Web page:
Favorite Tracks: “Two Worlds Apart,” “I Love You, I Hate You,” “I See You,” “Fear No Man,” “How Did You Get Here”
British rapper Little Simz brings an ambitious premise to her new album SOMETIMES I MIGHT BE INTROVERT, her approach cleverly telegraphed in the title’s qualifiers. This is an album about the push and pull of introversion, presented with grandeur and confidence that belies the uncertain subject matter, and the result is frequently stunning in its execution. Simz surfaces an impressive range of emotions across the project, picking apart her personal relationships to fame, family, doubt, violence and belief across a compelling 65 minutes. It’s nearly impossible to sustain momentum over that length of time, and there are certainly lulls to be expected on an album that kicks in the door with maximum theatricality on “Introvert,” which features rhymes like “The kingdom’s on fire / Blood of the young messiah.” That said, the strength of SOMETIMES I MIGHT BE INTROVERT is in just how much it goes for more of a one-woman stage show complete with orchestral accompaniment and gilded spoken-word interludes than a mere album. Ambition and execution in harmony on this level is something few rappers are attempting these days, and even fewer beyond Kendrick Lamar are succeeding at.
The production on this album is some of the most expansive I’ve heard in a long time. Powerful percussion, vocal harmonies from a choir, and brilliantly emotive sections of brass and strings give many tracks impressive sonic heft, like on “Speed” and “The Rapper That Came To Tea – Interlude.” If forced to select a high point, look no further than “I Love You, I Hate You”, a triumph of a track that sees Simz dance in and out of an expertly chopped sample as a means of working through her contentious, evolving relationship with her father. Her lyrics are thoughtful and incisive, talking to herself as often as she speaks directly to him, struggling to reconcile her love with her anger and disappointment. The pacing is enthralling and it culminates in a goosebump-inducing close with Simz rapping, “What you choose to avoid will probably appear in your dreams / I’m not forgiving for you, man I’m forgiving for me” as strings crescendo behind her. It’s cathartic and epic and one of the most affecting moments I’ve heard all year.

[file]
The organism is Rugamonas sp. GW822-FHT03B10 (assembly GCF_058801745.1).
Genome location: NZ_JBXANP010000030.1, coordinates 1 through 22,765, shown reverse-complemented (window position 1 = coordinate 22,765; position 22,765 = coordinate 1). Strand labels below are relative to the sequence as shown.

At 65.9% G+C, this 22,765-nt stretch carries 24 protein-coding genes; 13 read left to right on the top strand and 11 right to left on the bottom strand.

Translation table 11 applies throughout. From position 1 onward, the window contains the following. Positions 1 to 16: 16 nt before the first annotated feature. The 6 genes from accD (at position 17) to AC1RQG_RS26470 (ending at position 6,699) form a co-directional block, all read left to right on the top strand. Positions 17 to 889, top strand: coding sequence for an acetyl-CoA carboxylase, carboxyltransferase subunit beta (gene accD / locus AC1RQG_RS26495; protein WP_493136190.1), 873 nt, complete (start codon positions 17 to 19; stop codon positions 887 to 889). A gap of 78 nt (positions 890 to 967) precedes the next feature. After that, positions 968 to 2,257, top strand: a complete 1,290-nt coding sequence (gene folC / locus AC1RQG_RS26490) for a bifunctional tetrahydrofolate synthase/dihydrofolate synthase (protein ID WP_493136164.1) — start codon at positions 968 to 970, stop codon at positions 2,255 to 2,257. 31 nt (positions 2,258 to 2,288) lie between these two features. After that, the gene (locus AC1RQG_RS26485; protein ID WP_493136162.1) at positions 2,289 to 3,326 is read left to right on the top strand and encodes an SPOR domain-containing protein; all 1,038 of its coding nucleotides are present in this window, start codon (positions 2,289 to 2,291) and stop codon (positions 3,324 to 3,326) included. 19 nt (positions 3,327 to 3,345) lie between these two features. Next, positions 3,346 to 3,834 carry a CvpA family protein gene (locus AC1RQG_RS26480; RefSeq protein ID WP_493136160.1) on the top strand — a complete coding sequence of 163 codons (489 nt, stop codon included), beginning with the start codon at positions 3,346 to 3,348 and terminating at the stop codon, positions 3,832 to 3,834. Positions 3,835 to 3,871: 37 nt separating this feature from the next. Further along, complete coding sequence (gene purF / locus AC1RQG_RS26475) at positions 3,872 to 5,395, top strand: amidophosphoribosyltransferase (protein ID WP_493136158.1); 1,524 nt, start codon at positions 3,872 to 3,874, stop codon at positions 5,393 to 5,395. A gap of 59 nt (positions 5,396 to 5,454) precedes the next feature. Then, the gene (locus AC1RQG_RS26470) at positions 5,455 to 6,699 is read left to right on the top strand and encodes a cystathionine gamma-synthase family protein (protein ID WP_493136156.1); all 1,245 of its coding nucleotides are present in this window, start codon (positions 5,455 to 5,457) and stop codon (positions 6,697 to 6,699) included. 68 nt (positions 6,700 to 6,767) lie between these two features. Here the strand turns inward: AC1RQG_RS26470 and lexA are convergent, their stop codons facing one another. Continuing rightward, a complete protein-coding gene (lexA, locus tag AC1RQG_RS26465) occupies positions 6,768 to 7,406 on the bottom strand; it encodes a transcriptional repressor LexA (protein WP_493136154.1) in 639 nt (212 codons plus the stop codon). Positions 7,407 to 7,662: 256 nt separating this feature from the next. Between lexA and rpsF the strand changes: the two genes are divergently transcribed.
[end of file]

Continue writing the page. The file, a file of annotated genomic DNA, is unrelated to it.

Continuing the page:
Elsewhere the production morphs; the African and Caribbean influences on the wonderful tandem of “Point and Kill” and “Fear No Man” anchor the less bombastic, groovier back-half of the album. Amidst the weighty themes and inner struggles addressed with such earnestness across other tracks, “Fear No Man” is also a moment of steel drum-backed levity, as Simz indulges in some classic rap braggadocio. Her barbs are playful and precise: “Put my mother on cover of GQ / you can’t relate ‘cause that’s something G’s do,” or “Still, your favourite artist couldn’t even step close / Heard thеy want my crown, but I ain’t never stressеd though / ‘Cause to your career, that would be detrimental.” “Rolling Stone” sets out to be a similarly chest-thumping affair, but fumbles great early momentum by settling into a less impactful, minimal flow. That’s a surprise given how little Simz settles in total; her flows are elastic and carefully constructed, so she never sounds out of sync with the beat.
SOMETIMES I MIGHT BE INTROVERT is immediately admirable as a pure example of effort and ambition, full of beautiful instrumentation, uplifting themes and self-examination. The care and grace displayed in execution is evident upon additional listens, each rewarding the listener with new moments to appreciate. The amount Simz gives of herself in her writing and arrangements, and how good most of it sounds, is what makes the album great, confident in its presentation, and nuanced enough to be relatable.